there they are on New Caprica, and Chief starts rousing his union members with a speech that sounds oddly familiar. And I realize, Hey! That’s the speech Mario Savio gave standing on a police car during the Free Speech Movement protests. Any Cal graduate is familiar with that speech — you’ll see it at least once during your time there. And I thought, “Damn! It’s pretty cool that that speech has such resonance over such a long period of time.”

The power of well chosen words, spoken from the heart.

You can listen to it here. The passage used on BSG begins at 0:59.

Bruce Sterling dissects me

In a highly entertaining post on his blog, Bruce Sterling has at a passage from my conversation with GK Van Patter. It’s a remarkably bit of linguistic and conceptual insight; Bruce is like a cat with a toy, bouncing it between his paws, picking it apart, not out of malice, but because that’s what he does.

I should demur on the phrase “That Measure Map thing of his is amazing,” as it was largely the work of others at Adaptive Path.

South by Southwest Afterthoughts

A few takeaways from the 2006 South by Southwest Interactive conference (other than my head cold):

It’s not about the content

The last time I attended SxSW was in 2002, and I stopped going for a while because I was so upset at how poor the content had gotten. This year, I didn’t let it get to me. So while the content was mostly unengaging, I didn’t care, because the socializing was tops. And any excuse to visit Austin is welcome.

That said, there was some decent content

Adam Greenfield’s Everyware talk (book in stores now!), Prof. Gilbert’s “Make the Right Decision” talk, Jeff’s panel on designing for next generation web applications, and bruces‘ rant-like coda were worth sitting through.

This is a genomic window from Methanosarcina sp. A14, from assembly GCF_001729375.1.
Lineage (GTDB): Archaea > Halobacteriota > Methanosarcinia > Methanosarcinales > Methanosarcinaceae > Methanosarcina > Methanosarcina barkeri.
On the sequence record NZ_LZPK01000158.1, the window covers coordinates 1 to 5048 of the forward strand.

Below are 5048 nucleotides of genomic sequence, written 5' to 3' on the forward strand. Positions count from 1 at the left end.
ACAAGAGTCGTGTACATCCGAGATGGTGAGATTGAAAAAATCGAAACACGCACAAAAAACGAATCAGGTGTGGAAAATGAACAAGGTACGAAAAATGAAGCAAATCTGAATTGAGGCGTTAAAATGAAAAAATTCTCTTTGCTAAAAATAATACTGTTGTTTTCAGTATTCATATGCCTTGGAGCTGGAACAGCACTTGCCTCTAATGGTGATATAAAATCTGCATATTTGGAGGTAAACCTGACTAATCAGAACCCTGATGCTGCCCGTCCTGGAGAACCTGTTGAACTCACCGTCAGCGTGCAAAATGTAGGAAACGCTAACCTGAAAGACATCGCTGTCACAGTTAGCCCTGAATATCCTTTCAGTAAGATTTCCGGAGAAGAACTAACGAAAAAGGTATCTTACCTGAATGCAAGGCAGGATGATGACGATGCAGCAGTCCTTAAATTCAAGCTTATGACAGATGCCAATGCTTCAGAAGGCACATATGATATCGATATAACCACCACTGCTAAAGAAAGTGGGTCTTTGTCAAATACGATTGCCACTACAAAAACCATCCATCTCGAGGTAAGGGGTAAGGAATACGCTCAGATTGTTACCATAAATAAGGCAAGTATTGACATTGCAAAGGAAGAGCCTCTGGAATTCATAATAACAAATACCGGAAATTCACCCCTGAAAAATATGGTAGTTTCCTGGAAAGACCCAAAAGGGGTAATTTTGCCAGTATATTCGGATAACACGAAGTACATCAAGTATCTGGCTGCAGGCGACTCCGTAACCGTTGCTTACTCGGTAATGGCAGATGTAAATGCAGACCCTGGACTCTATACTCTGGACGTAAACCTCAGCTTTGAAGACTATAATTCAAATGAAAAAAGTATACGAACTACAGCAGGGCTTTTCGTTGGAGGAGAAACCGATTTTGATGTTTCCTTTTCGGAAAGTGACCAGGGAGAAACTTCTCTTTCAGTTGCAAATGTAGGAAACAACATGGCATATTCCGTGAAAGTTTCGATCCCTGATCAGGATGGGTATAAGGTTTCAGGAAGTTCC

Let’s Put On A Web App!

The prevailing themes for the conference seemed to be a) the ease of creating web products and b) starting businesses to sustain them. It’s interesting to see the independent spirit that, in 1999, was largely around more artistic expression and creativity online has shifted focus towards sustainable pursuits.

Apart from Jeff’s Talk, Design was Served Poorly

I went to two other panels on “design,” and was dismayed. The first, on “Traditional Design and New Technology” was a surreal bitchfest where traditional designers moaned that the web didn’t have the emotional resonance of a Penguin paperback cover. Particularly distressing were Mark Boulton’s reactionary diatribes suggesting that the Web doesn’t have the emotional resonance of a car. (And look at that link to his personal site! He can’t get 6 words in without the phrase “award-winning”! What is it with designers and these meaningless meaningless awards?)

Also, the “Dogma-Free Design” panel should have been renamed “Content-Free Panel.” After an initial poke at design dogma (Flash 99% bad, web apps need ethnography, other stuff I forget), the panel went on a meandering journey that lead nowhere. It was clear they had no criterion for the success of their panel, and so it just became on unfocused discussion around what whomever was speaking thought of design.

DJ Mel ROCKS THE HOUSE

I lead a muthafuckin’ conga line while DJ Mel spun on Sunday night. He definitely got the nerds onto the dance floor, and we had a great time.

Styn on The People’s Video

Halcyon interviews me, and a bunch of other folks at the conference (including luminaries such as danah and Craig) on the subject of video in the hands of the masses. If you wonder what I sound like with a hoarse voice and a head cold, download it. (18 MB)

My favorite photo of me

Seems appropriately confrontational. Thanks Brian!

It was also great…

To get quality time with Tom Coates, Eric Rodenbeck, Heather Hesketh, and many others I don’t see enough of. And there’s little as amusing as Micki with laryngitis. It’s not quite oxymoronic or ironic… just… funny.

And in Austin…

Blackmail, Toy Joy, Spider House: Still got it.
Jo’s — getting a bit too popular for its own good.
Home Slice Pizza: Dear god was that good.
Las Manitas: has the quality gone down? I wasn’t blown away.
Amy’s Mexican Vanilla: there’s no way you can go wrong.

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Bruce Sterling doesn’t use key commands

I sat next to Bruce during a session at SxSW. He was typing like a demon, but when he wanted to move what he’d written between apps, he selected “Copy” from the drop-down menu, and then “Paste” from the drop-down menu in the other program.